Midwives Becoming Popular Again
Michael Lasalandra Beth Israel Deaconess Medical Center correspondent
SEPTEMBER 01, 2012
Seven years ago, when she was pregnant for the first time, Carla Tonks of Amesbury made the decision to have her baby delivered by a nurse-midwife. She was sick and tired of waiting forever in her ob-gyn's office only to get 10 minutes with him.
She was told about the nurse-midwife program at Anna Jaques Hospital in nearby Newburyport, so Tonks met with them and made the switch. Her first child, Molly, was delivered by nurse-midwife Lisa Walsh.
Tonks and her family moved to North Carolina for a while, where they had a second child, also delivered by a nurse-midwife. Then they moved back to Massachusetts, and when she became pregnant for the third time, Tonks returned to Anna Jaques (now an affiliate of Beth Israel Deaconess Medical Center in Boston) and had Walsh deliver her son Ozzie, born just a few weeks ago.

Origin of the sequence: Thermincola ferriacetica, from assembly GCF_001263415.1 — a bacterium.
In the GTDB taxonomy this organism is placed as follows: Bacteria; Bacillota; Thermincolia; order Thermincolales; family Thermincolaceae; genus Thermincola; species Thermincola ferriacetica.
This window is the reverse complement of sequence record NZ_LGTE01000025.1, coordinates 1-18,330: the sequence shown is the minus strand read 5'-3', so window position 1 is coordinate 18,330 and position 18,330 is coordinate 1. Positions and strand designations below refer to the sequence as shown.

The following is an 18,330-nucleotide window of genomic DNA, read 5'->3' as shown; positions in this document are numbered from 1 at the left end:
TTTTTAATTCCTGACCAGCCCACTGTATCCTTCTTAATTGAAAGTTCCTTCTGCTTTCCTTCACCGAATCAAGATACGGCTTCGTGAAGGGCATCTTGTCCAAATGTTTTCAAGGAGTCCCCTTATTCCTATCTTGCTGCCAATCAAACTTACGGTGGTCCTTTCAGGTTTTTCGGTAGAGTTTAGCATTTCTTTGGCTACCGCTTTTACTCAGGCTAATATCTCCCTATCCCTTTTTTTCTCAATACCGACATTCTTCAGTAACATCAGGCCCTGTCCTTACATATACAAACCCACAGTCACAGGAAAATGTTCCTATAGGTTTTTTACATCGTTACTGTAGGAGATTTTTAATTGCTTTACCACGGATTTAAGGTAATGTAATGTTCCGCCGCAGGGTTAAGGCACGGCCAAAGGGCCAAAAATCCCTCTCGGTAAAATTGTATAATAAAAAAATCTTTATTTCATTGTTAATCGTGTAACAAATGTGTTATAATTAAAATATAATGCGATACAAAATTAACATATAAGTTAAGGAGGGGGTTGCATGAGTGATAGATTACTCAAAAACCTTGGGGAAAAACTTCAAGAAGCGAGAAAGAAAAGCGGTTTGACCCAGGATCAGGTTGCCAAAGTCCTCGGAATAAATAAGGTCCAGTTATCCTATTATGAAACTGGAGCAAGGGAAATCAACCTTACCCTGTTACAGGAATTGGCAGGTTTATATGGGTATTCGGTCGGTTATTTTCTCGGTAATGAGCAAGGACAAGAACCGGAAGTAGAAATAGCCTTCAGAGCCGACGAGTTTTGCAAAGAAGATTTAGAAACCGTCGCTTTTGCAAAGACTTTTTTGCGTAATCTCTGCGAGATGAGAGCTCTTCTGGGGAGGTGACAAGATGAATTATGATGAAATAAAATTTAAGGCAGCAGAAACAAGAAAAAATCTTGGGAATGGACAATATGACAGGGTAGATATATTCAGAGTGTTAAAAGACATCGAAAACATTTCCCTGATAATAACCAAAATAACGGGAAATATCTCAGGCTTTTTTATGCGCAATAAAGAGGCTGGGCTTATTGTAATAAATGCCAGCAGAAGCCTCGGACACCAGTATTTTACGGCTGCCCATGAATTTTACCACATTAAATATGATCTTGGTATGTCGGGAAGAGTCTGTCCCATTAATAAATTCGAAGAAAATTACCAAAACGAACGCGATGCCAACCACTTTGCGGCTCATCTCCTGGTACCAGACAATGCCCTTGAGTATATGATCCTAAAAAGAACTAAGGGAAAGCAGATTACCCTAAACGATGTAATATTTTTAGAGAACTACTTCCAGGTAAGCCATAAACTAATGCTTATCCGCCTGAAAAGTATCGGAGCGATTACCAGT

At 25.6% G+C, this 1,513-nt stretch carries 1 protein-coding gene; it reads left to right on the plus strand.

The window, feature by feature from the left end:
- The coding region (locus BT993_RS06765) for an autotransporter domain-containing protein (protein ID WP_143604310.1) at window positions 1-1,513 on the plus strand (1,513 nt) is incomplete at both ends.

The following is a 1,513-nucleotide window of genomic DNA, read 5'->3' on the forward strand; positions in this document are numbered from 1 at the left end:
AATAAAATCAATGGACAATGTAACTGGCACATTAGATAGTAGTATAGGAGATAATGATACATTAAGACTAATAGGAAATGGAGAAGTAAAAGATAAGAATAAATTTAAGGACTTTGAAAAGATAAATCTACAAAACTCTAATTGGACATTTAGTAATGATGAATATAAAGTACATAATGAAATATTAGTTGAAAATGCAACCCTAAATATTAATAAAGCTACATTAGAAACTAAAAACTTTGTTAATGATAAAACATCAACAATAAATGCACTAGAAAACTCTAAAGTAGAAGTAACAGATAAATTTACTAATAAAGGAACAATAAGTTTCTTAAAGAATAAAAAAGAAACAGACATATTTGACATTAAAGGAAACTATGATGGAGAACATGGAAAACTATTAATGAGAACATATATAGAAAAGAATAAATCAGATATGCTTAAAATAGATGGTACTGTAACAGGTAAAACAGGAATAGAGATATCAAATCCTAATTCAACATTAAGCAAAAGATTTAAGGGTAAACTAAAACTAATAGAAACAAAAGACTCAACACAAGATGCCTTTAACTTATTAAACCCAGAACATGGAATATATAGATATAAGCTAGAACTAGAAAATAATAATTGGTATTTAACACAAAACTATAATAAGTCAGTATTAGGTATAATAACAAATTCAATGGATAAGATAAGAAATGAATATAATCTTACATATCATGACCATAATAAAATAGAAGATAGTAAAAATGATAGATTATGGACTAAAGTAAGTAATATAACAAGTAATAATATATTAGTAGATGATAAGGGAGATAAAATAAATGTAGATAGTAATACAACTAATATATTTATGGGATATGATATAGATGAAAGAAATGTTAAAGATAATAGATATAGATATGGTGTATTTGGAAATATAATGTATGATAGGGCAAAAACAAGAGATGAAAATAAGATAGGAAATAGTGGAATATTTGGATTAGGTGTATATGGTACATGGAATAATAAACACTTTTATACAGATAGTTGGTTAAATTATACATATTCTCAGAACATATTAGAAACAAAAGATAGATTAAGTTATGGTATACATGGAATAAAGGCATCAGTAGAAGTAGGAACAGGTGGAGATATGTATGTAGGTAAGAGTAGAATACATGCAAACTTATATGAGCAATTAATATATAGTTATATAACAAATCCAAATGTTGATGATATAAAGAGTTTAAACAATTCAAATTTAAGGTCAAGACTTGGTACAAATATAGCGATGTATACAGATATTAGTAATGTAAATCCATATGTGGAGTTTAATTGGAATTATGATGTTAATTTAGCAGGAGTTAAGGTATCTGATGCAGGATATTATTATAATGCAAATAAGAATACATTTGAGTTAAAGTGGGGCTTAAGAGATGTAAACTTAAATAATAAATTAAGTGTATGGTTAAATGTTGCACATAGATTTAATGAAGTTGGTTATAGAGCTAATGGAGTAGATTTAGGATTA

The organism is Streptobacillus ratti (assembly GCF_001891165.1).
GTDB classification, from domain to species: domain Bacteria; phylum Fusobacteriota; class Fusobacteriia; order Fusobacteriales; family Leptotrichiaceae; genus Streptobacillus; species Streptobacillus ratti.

"They can spend more time with you," Tonks says of her preference for nurse-midwives. "I've been very happy with them."
Midwives, which were the rule until the mid-20th Century, are becoming more popular again. According to a report by the American College of Nurse-Midwives, 11.3 percent of vaginal births and 7.6 percent of all births were attended by either certified nurse midwives (CNMs) or certified midwives (CMs) in 2009. The number has risen each year since 1989. Certified midwives are not nurses but have Master's degrees.
Anna Jaques offers nurse-midwives. Either type provides care to women during pregnancy, labor and birth, as well as during the postpartum period. They typically handle low-risk pregnancies.
"We do all the check-ups, all the prenatal care," says Walsh, one of five nurse-midwives on staff at Anna Jaques. "If a complication arises, we consult with the physicians. They are always on call. If the patient needs a C-section, the physicians take over. But we are still in the operating room."
Tonks said she did develop high blood pressure during her most recent pregnancy, but she decided not to transfer to a doctor's care.
"The nurse-midwives can take on a lot more than you think," she says.
Another plus was that over the course of her pregnancy, Tonks developed close relationships with all the nurse-midwives at the hospital, so if Walsh, for some reason, was unavailable at the time of delivery, Tonks would still know the person performing the delivery in her stead.